“Mom Liked You Best”

Laurie and I have been working on the second episode of our new original short comedy series, Motherrr! Moments, lately. We just shot a new one the other day and the subject of sibling rivalry came up. Laurie thought I could write about the topic for this blog (after all, she’s an only child). But I wondered what I could write. See, the thing is, I really don’t have any sibling rivalry with my sisters. They are both older than I am…significantly enough that until recent years it seemed like I was always in a different stage of life. When they were in high school, I was a little girl. When they were in college, I was in elementary and middle school. When they were out in the work world, I was in high school and college. So I never felt any competition with them. I looked up to them and sometimes was even jealous of them – since they could do things I couldn’t yet- but never felt any rivalry.

But Laurie asked about whether I was ever compared to them by my mother. Are you kidding me??? I still hear about how I didn’t take advantage of the same opportunities they were offered that I was too, how I didn’t go to the same college they did (they both went to the same one and I went someplace else…not a worse school, just not the one they went to), didn’t become a lawyer or go to business school (I did get a Masters in Education, but that often gets forgotten when compared to their law and business degrees), that I haven’t ever gotten married (yet!). So, we don’t compete but we do get compared.

Then there are other families where the comparisons lead to fierce competition between the siblings. How does this then affect the daughters’ relationships with Mom? When something makes it into popular culture (for those of us of a certain age, we remember the Smothers’ Brothers lament of “Mom liked you best”), you know it’s a common thing. As if the mother-daughter relationship isn’t complicated enough, if you add in sibling rivalry and comparisons between the siblings by Mom, you can have an even more strained situation. Why can’t moms remember that every child is different, with varying interests, skills and talents, and stop making comparisons?

So where am I going with this blog? I don’t really know. I was trying to think of any strategies I use when my mom compares me (unfavorably, that is) to my sisters, but I don’t really have any (at this point anyway…maybe I will as I give this more thought). I just tend to get defensive and annoyed. It doesn’t feel good, that’s for sure. But I’ve never taken it out on my sisters and they have never made me feel inadequate or less than in any way. It’s interesting because Laurie says that as an only, she felt she was always being compared to “perfect” since there was no one else to make mistakes besides her. I guess that’s true…while I was often compared to my highly achieving sisters, at least they were able to pave the way for me.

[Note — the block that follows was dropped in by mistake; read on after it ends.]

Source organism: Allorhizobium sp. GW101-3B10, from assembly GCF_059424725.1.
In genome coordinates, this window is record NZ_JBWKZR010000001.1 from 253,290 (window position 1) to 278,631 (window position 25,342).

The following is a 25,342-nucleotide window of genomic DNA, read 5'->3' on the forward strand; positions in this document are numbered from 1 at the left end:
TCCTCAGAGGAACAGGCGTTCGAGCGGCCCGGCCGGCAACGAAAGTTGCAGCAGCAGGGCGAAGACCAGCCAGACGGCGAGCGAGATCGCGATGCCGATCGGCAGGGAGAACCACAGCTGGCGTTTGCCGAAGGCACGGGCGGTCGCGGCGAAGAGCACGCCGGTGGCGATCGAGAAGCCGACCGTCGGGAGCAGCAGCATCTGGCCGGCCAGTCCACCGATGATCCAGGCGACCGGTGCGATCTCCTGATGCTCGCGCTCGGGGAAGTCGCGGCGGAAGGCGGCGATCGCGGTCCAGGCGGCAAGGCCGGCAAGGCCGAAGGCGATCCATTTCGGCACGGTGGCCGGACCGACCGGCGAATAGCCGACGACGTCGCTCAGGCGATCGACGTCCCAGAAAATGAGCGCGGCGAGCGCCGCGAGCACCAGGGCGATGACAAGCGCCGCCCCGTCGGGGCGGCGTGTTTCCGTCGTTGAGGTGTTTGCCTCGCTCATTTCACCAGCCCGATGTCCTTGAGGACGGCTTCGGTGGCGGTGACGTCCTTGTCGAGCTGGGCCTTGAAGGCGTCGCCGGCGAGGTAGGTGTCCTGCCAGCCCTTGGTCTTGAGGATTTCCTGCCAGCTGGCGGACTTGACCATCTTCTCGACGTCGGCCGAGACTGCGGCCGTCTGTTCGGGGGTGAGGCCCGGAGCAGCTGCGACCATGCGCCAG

It’s funny because my mom doesn’t really compare me all that much to my sisters in current time. It seems to most often be things that happened 25, 30 years ago. I’ve tried asking her why she continues to bring up these things I did differently from my sisters even today so many years later. I never get a satisfactory answer. But in thinking more about it, maybe it’s because she actually does the same thing to herself…thinking about things she should or shouldn’t have done years ago when she was young. Is this just her way of dealing with the past? Maybe, then, I can just learn to let it go, give her these regrets, and move on. I can certainly give it a try.

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2 responses on ““Mom Liked You Best”

  1. AvatarIlene

    I’m 45 and my mother still does the same things she did to/with my sister and me as when we were kids, which only caused animosity! Recently when she did her usual babying of my sister (who is 42, was not present, and would not be pleased about it), I somehow managed not to express my anger and just said that I refused to discuss it and luckily that put an end to the conversation….until the next time. I just wonder, why does she keep doing/saying the same things over and over when it has never worked? Maybe my sister and I could have had a better relationship had my mother not interfered so much and not treated us so differently!

  2. BarbBarb Post author

    Good for you, Ilene, for not participating in your mother’s attempt to start a conversation that was going to be hurtful to you and that would have no good outcome. Maybe if you keep doing that each time she brings it up again, she’ll eventually learn??? And, then again, maybe not! Any hope for creating a new kind of relationship with your sister now as adults? Sometimes we can make changes once we can separate ourselves from our childhood circumstances.

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